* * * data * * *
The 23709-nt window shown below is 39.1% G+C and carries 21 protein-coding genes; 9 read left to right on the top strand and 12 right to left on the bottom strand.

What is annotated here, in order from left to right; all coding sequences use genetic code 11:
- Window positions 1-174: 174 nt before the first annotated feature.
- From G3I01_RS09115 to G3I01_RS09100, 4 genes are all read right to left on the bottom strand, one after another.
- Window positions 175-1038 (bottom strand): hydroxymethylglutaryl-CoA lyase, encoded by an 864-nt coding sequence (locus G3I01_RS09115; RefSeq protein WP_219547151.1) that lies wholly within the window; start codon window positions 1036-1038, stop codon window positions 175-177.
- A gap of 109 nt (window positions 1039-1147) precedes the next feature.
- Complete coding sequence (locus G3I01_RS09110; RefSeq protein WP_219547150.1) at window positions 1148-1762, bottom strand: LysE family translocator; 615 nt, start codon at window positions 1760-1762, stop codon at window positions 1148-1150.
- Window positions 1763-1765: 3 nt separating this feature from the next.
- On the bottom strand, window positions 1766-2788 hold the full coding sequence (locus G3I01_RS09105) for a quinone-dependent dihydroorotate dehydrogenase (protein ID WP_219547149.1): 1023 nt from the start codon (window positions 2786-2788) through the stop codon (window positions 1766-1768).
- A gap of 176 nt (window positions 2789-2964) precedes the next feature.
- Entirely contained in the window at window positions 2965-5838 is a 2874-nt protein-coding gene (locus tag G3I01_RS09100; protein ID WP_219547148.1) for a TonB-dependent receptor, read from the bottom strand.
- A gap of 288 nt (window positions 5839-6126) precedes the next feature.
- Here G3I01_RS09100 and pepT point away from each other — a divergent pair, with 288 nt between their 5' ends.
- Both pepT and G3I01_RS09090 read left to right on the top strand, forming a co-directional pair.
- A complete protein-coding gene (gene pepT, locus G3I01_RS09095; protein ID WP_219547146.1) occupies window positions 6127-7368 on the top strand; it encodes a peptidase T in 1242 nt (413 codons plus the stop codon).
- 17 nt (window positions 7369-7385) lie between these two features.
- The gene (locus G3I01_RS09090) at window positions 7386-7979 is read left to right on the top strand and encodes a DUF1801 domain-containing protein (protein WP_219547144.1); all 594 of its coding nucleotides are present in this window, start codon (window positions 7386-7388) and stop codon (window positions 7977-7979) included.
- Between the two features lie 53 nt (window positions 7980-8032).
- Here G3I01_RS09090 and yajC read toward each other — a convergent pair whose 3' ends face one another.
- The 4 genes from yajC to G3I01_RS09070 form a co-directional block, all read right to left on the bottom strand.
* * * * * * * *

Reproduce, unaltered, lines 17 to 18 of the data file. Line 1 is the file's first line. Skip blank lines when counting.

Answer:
- The gene (locus G3I01_RS09090) at window positions 7386-7979 is read left to right on the top strand and encodes a DUF1801 domain-containing protein (protein WP_219547144.1); all 594 of its coding nucleotides are present in this window, start codon (window positions 7386-7388) and stop codon (window positions 7977-7979) included.
- Between the two features lie 53 nt (window positions 7980-8032).